Mallory van Achterberg
stommepoes at stommepoes.nl
Fri Sep 16 09:11:43 BST 2011
On Thu, Sep 15, 2011 at 08:23:26PM +0100, Sue Spence wrote:
> I am not an expert in this area but it seems to me that you are
> looking at one particular aspect of one segment of the "e-commerce"
> market and extrapolating far too much from that. Some hypotheses have
> already been advanced as to why Perl might not be as competitive as it
> used to be in that arena. That doesn't mean it isn't used in medium -
> large - enterprise environments. I have certainly seen it in the last
> Furthermore, even if Perl no longer has a place in e-commerce, which
> isn't true*, I don't believe you could infer that Perl marketing
> efforts are a bad idea or doomed to fail or that Perl itself is
> utterly b0rk3n and needs somebody to hurry up and fix it.
> If I have misinterpreted your message then I apologise in advance.
> *Unless Venda has gone out of business :-)
No, I'm not talking about large enterprise environments. I'm talking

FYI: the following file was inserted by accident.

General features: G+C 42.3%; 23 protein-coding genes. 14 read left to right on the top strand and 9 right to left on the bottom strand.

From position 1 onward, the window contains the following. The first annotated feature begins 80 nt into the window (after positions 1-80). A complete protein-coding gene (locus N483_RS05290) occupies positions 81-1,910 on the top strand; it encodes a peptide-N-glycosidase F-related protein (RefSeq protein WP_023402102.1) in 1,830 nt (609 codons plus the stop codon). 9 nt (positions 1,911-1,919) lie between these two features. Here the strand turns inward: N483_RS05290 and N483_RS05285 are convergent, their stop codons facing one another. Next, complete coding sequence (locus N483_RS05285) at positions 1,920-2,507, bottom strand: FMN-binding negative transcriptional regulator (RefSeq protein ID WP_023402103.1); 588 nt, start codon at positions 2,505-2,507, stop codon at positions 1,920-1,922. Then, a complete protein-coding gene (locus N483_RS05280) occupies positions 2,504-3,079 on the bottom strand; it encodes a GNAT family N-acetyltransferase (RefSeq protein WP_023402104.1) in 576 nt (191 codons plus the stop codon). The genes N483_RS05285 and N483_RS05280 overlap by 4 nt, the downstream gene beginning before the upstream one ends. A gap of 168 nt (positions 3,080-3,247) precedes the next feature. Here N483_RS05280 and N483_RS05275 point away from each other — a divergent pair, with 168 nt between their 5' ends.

about what most web developers, even for larger media bureaus, tend
to use when their clients, for whom they've built a web site (in
PHP, C#/.NET, Python or Ruby) and find that if they weren't using PHP
or .NET to begin with, now they do so they can build a Magento system
or whatever for them (since I notice there are a good number of ASP/.NET
carts out there too, both free and paid). Because paid-for carts are
harder to sell to clients who point to the open source and
free-as-in-beer stuff and ask, "why not one of those?"
So yes, I'm looking at one particular aspect of e-commerce, the part
people in my job tend to interact with.
My own bosses here were looking very long at Magento but ultimately
decided they wanted m0aR control so even though we're using PHP we
ended up building Yet Another E-Commerce System. Lawlz.
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